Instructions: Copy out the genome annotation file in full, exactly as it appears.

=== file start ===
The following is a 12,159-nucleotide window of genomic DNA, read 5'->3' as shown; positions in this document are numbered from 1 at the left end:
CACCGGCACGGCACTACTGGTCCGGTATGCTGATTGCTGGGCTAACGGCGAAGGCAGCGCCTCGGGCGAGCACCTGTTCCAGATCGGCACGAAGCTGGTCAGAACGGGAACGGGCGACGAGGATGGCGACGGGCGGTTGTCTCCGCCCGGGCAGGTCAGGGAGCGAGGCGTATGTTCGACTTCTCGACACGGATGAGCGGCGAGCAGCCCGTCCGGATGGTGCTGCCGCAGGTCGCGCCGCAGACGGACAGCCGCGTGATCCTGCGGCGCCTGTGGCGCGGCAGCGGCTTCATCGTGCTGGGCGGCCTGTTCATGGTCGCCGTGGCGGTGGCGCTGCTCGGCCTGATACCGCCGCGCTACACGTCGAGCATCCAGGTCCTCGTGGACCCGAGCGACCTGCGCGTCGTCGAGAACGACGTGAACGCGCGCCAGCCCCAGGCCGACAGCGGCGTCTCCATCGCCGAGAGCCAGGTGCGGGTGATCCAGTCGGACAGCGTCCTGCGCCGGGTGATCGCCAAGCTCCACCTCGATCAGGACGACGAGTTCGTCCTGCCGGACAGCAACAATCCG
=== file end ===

The following is a 12,159-nucleotide window of genomic DNA, read 5'->3' as shown; positions in this document are numbered from 1 at the left end:
CACCGGCACGGCACTACTGGTCCGGTATGCTGATTGCTGGGCTAACGGCGAAGGCAGCGCCTCGGGCGAGCACCTGTTCCAGATCGGCACGAAGCTGGTCAGAACGGGAACGGGCGACGAGGATGGCGACGGGCGGTTGTCTCCGCCCGGGCAGGTCAGGGAGCGAGGCGTATGTTCGACTTCTCGACACGGATGAGCGGCGAGCAGCCCGTCCGGATGGTGCTGCCGCAGGTCGCGCCGCAGACGGACAGCCGCGTGATCCTGCGGCGCCTGTGGCGCGGCAGCGGCTTCATCGTGCTGGGCGGCCTGTTCATGGTCGCCGTGGCGGTGGCGCTGCTCGGCCTGATACCGCCGCGCTACACGTCGAGCATCCAGGTCCTCGTGGACCCGAGCGACCTGCGCGTCGTCGAGAACGACGTGAACGCGCGCCAGCCCCAGGCCGACAGCGGCGTCTCCATCGCCGAGAGCCAGGTGCGGGTGATCCAGTCGGACAGCGTCCTGCGCCGGGTGATCGCCAAGCTCCACCTCGATCAGGACGACGAGTTCGTCCTGCCGGACAGCAACAATCCG